Sadly, the first is worthless and the second is impossible. The amount of information needed to predict anything over any significant amount of time resembles a limit in calculus. One trying to predict results in a chaotic system can increase their information, but never acquire quite enough to make all of the predictions. The limit can never actually be reached. As infinity is a concept and not an actual amount, working with it remains in the realm of idea and never truly connects with the real world. An infinite amount of information is required, but a finite amount of information is available. As a result, though the patterns in complex systems are decipherable ex post facto, they are unpredictable beforehand, and given the same conditions will provide different ex post factoresults. This is why in a chaotic system such as weather, we have one generation of scientists preaching the doom of global cooling and another generation predicting global warming. In complex, chaotic systems, there is always less known than unknown.

An enormous difficulty in dealing with complex systems such as weather, human society, the mind and the universe in general, is that there is always a disconnect between the Micro and the Macro. Reasonably intelligent people can generalize and abstract, in order to understand general concepts. Likewise, the same people are able to understand the particulars of a given experience or piece of information. Where the difficulty always comes in is when one tries to plug one into the other. There always seems to be a lurking variable when trying to connect the two.

Nowhere is this more evident than in physics. Brilliant physicists such as Michael Faraday and Max Planck pioneered the science of Quantum Mechanics, which deals with the most tiny, elemental building blocks of the universe. In like manner, Albert Einstein developed the theory of General Relativity, which deals with the largest and most overarching principles of the universe, showing the relationship of space, time and gravity. Both of these are legitimate sciences, verified by testing and understood to the point of practicability. Scientists, however, have yet to be able to put either one in the context of the other in any intelligible way. Scientists constantly hammer away at the “Theory of Everything,” “Unified Field” theories, and the ideas of “Quantum Gravity,” but have yet to make the connection in any solid way.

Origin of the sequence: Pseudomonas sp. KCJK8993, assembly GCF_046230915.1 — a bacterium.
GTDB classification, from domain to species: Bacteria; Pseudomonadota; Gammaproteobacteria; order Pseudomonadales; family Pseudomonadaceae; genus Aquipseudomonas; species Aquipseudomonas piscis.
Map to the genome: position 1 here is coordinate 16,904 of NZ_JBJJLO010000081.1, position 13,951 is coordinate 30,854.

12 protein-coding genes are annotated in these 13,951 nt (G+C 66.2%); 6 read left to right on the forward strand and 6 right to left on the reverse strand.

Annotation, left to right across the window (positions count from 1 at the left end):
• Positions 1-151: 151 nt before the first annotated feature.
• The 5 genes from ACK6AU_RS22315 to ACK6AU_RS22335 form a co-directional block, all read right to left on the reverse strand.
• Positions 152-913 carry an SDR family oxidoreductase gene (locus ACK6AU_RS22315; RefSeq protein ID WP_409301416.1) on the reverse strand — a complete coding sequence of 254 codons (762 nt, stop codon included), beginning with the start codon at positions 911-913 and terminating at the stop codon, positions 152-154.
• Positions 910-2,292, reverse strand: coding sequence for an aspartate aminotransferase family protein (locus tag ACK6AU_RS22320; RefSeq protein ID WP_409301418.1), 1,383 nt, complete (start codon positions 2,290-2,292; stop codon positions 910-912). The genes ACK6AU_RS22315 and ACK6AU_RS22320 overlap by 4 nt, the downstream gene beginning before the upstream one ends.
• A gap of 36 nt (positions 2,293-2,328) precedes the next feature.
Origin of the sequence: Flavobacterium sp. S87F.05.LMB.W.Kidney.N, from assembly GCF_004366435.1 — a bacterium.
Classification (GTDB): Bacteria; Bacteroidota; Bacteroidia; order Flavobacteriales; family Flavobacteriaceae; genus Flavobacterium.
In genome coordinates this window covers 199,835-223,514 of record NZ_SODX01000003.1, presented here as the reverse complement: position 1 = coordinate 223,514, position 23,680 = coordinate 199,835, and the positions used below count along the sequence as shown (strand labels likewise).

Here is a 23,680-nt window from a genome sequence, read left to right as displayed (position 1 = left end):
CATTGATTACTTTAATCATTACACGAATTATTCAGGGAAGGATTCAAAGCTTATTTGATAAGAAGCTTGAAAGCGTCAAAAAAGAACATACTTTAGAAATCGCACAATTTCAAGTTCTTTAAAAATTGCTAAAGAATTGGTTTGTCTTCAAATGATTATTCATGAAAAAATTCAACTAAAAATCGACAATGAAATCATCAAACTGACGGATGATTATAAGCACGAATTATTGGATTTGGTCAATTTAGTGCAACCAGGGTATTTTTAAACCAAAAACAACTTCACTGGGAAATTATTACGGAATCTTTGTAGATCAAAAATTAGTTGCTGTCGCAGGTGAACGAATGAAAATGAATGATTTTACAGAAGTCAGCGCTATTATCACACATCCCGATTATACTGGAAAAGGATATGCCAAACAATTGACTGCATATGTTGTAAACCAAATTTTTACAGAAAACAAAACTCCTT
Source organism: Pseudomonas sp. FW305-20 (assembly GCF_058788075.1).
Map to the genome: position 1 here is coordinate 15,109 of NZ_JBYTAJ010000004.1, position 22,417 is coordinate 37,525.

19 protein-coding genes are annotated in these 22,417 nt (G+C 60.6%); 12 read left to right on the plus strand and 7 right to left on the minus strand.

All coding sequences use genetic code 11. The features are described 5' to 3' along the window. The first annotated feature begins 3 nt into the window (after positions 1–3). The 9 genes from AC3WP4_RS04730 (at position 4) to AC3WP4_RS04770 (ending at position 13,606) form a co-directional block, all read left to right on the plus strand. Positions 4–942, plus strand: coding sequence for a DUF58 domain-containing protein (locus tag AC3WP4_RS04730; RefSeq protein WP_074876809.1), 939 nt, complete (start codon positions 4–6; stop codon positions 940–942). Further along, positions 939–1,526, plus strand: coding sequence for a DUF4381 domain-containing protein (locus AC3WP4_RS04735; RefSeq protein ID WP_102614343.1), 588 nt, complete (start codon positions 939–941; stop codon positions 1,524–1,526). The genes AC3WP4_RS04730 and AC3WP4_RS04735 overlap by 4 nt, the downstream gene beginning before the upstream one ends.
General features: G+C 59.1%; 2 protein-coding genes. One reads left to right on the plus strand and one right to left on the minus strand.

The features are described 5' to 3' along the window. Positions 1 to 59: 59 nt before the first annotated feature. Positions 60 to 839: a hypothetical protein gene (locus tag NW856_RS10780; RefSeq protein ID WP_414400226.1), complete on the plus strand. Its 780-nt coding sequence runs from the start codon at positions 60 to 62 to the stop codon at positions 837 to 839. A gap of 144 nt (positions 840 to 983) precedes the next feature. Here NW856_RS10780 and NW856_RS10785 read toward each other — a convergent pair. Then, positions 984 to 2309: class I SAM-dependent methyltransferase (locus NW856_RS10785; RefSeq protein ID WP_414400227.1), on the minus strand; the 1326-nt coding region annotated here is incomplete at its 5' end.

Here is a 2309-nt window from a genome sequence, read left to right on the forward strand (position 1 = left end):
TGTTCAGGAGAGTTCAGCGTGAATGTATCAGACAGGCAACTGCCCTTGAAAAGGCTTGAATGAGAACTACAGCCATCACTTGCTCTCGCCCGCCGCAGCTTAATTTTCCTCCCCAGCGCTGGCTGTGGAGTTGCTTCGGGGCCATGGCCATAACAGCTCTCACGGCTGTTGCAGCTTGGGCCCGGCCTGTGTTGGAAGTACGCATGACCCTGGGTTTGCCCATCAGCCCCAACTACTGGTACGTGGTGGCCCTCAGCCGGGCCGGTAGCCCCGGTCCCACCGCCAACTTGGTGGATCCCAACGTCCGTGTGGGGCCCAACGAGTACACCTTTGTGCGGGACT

This brick wall is apparently struck in every general science or philosophy. Quantum Mechanics clashes with General Relativity. The general laws of pressure, heat and physical change seem to get thrown out the window in the presence of weather systems. Psychology and sociology follow different patterns. Aristotle’s bottom up approach to metaphysics, doesn’t seem to fit with Plato’s top down approach. Given history, this disconnect isn’t likely to be patched up any time soon.

So what, then? What is the point of me bringing this up in the first place? Why, if our understanding of anything seems to reside at the extreme margins, and if the general, all-encompassing understanding of it eludes us, do we seek to understand anything? After all, the limit is only infinitely approachable, never attainable.

There seems to be in all of us an inborn belief that there is a rhyme and reason to it all. That there is a method to the madness. Though we are unable to deduce the connections, we seem to think that there is a connection. That indeed the very thing which which eludes us is worth knowing. That something is “worth knowing” at all is a distinct qualitative statement. A statement of meaning and significance. Aside from our religious upbringing – be it theist, atheist or some other view of the cosmos – we all seem to seek for that meaning.